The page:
2. I'm not concerned about current economic situations as it relates to the stock. Like Buffett suggests, I look at the business transaction and ignore the economy. If the 10 year bond is yielding 3.5%, and Coke, hypothetically has a 5 year owner earnings yield of 5%, then I'm being compensated for my risk. A government bond is as close to risk free as you'll get. But if I'm going to take extra risk (such as buying an equity instead of a bond) then I want a margin of safety to compensate me for that. A earnings yield of 5% is a 40%increase over a 10 year bond paying 3.5%. For me, that would be more than worth it with a very predictable business, like Coke.

    Note—I just used hypothetical numbers and prices.

    Thanks for the question Dd

  14. Dd says:

    @Andrew Hallam

    Thanks for the in depth reply!

    If you are not concerned about the economic situation and look at the companies true value–do you then use the comparison to government bonds as a risk assessment?

    If the yield was lower than the GB yield would the stock be under performing?

    If the yield was much much higher than the GB yield would you consider the stock much higher risk due to the higher level of compensation?

    Thank you again for taking the time to reply to my comments. My wife and I are both teachers and I am always looking for new insights on stock analysis.

  15. @Dd

    Hey Dd,

    I do compare the yield to government bonds as a comparative price assessment. And yes, I suppose it relates to risk. I want to know if I'm getting value for my money–and if the yield is higher than the bond yield (with that owner earnings yield conservatively calculated with on a 5 year average) then as an owner of Coke, I'm getting "paid" more to own it than I would a bond.

    If the yield was lower than the bond yield, it would actually mean that the stock was expensive, relative to earnings. Most healthy stock earnings' yields were lower than the rate of government bonds in the late 90s. Their stocks were outperforming their earnings. And this is dangerous when the gap keeps growing—as it did in the late 90s. Ideally, I want to see a business performing splendidly, but the stock of that business not doing much at all. The longer I can see that happening (as long as the business yield is higher than a 10 year bond) the happier I'll be. Eventually, the stock will get yanked up to a level on par with business growth. The longer that takes, the better…because it means that you can buy more shares at reasonable prices. You don't want to look for stocks that are "performing well". You want businesses that are performing well….and you want the stocks to be in the doldrums. Then you just need a lot of patience.

    If the owner earnings yield (make sure you're not thinking purely of dividend yield here) is a lot higher than a government bond yield, then the stock is less risky. Calculate the average business earnings yield over 5 years or so, and if it's really high, relative to a bond, and if the company has low debt, high return on capital, a responsible compensation structure for the CEO, a consistent, reliable business model, etc., then you'll have found a gem to keep buying. I wrote, in June, how I bought about $60,000+ worth of Coca Cola at $50 per share. I can't remember exactly how much I bought, but I wrote about it in June. This $50 per share was the most I had ever paid for Coke (I already owned shares that I bought much cheaper) but if you can buy Coke at $50 or below, you should be able to throw a lot of weight and confidence behind it. The cheaper the stock gets (if it drops) the more confidence you should have in the purchase.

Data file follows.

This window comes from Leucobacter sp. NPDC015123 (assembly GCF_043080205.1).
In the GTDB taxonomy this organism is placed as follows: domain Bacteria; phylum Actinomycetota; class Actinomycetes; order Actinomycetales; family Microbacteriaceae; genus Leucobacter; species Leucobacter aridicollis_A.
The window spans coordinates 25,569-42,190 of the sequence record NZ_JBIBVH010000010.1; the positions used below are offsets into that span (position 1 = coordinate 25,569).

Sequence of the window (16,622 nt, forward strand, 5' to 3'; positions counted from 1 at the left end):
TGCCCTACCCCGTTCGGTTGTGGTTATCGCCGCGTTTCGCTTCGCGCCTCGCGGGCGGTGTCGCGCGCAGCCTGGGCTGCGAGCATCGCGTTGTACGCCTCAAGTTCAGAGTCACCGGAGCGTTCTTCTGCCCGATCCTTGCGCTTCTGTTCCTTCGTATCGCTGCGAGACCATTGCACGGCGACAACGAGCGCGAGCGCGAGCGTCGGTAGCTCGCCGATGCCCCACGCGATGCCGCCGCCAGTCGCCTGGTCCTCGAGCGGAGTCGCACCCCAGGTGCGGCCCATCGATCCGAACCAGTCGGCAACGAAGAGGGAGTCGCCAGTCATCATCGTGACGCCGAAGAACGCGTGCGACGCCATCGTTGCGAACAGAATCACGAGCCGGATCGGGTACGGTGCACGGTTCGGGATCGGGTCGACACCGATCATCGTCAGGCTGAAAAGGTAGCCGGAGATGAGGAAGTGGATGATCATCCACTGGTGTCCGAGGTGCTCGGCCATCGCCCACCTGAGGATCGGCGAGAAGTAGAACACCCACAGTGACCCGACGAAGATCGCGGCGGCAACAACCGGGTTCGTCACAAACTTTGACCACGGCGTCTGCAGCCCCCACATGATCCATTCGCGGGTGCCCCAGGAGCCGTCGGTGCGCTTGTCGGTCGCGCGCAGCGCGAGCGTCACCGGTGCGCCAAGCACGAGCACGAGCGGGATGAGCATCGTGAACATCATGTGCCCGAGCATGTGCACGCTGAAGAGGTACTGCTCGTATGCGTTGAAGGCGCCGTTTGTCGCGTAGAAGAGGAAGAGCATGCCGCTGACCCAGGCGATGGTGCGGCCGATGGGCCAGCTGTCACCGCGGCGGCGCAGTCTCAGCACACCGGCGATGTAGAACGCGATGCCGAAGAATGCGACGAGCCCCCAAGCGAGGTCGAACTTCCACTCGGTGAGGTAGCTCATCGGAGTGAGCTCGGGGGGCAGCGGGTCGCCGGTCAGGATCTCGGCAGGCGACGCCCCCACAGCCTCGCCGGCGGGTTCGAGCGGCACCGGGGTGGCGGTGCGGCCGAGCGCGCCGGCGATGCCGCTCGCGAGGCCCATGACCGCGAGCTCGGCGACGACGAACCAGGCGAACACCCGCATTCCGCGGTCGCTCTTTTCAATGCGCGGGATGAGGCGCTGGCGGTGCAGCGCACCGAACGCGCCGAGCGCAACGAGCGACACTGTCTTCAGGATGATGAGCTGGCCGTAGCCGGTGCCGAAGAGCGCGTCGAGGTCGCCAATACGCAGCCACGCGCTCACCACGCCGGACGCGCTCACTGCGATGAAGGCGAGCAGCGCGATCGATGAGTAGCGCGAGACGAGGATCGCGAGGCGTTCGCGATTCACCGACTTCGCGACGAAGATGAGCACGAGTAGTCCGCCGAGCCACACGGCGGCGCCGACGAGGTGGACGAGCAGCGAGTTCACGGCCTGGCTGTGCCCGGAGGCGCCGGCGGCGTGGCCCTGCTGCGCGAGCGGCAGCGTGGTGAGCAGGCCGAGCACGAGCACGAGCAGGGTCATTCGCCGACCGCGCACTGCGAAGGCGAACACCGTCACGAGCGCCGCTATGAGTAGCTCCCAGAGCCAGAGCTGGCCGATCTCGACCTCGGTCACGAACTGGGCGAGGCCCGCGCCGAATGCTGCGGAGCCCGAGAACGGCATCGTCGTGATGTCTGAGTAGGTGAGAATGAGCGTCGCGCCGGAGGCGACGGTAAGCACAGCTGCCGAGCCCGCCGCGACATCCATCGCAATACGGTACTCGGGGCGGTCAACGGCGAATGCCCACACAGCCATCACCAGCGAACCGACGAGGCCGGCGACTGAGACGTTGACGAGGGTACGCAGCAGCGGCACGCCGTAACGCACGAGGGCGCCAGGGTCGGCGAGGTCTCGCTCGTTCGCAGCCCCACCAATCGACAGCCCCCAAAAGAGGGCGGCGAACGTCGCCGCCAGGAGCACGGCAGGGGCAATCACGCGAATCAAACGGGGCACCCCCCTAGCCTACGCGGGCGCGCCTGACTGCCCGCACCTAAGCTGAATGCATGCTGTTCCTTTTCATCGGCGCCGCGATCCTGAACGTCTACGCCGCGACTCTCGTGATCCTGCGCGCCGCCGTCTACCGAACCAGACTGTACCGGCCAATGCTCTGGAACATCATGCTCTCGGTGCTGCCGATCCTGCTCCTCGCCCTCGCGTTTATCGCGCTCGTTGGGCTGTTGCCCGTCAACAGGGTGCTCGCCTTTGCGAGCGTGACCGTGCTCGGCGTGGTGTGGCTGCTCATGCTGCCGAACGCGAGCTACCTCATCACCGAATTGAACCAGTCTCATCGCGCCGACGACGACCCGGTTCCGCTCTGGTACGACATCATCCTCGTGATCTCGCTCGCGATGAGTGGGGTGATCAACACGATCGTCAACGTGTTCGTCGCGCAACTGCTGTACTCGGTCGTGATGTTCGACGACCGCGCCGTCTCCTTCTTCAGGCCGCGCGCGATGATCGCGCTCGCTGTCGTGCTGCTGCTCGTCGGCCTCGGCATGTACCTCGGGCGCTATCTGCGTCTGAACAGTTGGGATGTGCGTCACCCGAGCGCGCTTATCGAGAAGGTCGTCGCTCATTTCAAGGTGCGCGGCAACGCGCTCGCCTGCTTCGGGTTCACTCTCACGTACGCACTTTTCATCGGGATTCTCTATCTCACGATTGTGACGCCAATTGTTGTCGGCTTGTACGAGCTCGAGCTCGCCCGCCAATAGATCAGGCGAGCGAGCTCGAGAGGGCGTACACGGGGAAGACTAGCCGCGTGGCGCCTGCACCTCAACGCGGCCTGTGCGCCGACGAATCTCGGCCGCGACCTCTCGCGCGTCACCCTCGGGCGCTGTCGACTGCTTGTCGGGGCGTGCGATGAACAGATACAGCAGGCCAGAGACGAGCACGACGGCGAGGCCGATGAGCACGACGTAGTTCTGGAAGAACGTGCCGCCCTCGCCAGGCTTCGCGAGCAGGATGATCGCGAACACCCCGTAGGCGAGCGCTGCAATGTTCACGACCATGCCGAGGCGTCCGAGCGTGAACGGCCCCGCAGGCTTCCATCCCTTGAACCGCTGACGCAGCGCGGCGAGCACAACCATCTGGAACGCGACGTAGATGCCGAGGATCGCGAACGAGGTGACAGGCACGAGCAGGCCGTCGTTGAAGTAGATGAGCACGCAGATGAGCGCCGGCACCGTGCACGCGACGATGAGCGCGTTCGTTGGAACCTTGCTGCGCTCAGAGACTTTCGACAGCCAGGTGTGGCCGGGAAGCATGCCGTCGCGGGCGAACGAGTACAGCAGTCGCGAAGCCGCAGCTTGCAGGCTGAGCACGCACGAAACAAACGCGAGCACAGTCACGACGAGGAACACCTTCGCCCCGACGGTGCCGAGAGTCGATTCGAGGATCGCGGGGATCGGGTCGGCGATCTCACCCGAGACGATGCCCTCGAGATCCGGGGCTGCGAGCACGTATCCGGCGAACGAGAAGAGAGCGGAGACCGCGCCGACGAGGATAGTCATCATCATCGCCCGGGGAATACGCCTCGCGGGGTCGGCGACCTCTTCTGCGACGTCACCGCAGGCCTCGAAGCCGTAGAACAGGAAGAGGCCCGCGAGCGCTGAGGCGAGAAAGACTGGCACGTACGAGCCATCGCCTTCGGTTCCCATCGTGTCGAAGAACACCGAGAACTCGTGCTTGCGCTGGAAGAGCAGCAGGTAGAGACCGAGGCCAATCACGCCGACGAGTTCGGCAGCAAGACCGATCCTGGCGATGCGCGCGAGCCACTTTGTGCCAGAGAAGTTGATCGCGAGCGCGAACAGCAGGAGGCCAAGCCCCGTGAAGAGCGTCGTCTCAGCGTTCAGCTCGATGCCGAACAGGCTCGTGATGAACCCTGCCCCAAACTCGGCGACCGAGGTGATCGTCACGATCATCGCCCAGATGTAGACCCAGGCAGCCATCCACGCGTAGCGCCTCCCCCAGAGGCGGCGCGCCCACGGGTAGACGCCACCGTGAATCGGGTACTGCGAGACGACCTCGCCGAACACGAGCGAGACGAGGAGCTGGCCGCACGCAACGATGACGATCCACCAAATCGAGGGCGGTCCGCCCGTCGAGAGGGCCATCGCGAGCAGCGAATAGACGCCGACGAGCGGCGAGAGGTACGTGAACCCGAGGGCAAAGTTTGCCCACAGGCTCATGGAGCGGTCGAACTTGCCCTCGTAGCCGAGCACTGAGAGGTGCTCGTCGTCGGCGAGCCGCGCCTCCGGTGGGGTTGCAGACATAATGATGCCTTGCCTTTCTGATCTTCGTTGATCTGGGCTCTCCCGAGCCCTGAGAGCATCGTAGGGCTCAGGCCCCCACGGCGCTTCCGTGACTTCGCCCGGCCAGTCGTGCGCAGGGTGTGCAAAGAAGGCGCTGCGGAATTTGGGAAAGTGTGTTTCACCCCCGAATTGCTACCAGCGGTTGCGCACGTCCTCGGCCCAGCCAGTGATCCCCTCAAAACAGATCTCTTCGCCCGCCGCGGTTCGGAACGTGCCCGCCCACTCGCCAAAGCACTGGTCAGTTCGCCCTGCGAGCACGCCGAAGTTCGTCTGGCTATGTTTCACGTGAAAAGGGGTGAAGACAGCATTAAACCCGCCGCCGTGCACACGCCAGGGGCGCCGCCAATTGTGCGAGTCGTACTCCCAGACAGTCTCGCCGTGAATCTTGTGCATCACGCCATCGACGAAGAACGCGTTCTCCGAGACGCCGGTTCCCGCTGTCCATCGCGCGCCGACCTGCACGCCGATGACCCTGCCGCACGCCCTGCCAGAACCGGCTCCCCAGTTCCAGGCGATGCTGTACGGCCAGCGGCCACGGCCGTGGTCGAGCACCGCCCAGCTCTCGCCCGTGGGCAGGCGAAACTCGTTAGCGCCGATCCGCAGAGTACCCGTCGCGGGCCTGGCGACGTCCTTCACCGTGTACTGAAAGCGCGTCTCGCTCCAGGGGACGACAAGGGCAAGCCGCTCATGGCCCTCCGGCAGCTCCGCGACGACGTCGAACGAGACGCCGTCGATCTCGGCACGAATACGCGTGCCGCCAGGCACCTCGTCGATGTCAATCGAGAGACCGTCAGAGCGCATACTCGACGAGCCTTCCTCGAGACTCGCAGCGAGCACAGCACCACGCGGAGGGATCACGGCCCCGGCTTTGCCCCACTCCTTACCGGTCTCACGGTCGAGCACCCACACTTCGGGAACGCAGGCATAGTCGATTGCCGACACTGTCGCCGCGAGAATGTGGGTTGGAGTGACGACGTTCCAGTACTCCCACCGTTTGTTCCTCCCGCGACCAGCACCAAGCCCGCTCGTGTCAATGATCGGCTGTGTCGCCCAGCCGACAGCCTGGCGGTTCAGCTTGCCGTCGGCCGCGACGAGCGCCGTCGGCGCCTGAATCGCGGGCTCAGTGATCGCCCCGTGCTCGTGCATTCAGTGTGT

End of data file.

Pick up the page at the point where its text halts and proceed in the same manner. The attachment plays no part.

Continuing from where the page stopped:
16. Sean says:

    Hi Andrew,

    How do you feel about Coke today? In 2010 you bought for 50 dollars per share but today the value is 40 dollars.
    Is it underperforming your expectations?

    • Hi Sean,

      With all dividends reinvested, Coke share holders have gained roughly 85% since 2010. Remember that when shares grow to a high price, companies often split the stock. You are looking at a current split-adjusted share price of $82 today.

  17. Sean says:

    Interesting. You know, I’m going to start my ETF investments at the end of the Interesting. You know, I’m going to start my ETF investments at the end of the month. But I’ve also been thinking of putting about 10% of my portfolio into coke, Berkshire class B, or both. What say you? At under 50 dollars a share, is coke good value right now?

    • Hi Sean,

      Coke is trading at nearly 22X earnings. That’s far higher than its historical average, and much higher than the market in general. Consider Coke when its PE ratio is 18X earnings or lower. If you buy it now, however, and you are very patient, you’ll still likely do OK over the long term. It’s a great business that can be forgiving over time, even to those that pay too much.


  18. Sean says:

    Yep, I suspected as much when my wife and I tried to crunch some numbers last night. This is an interesting example of how the price of a share isn’t the important thing.

    Just wondering, though, why specifically is an 18x or below PE ratio the magic number in this particular case?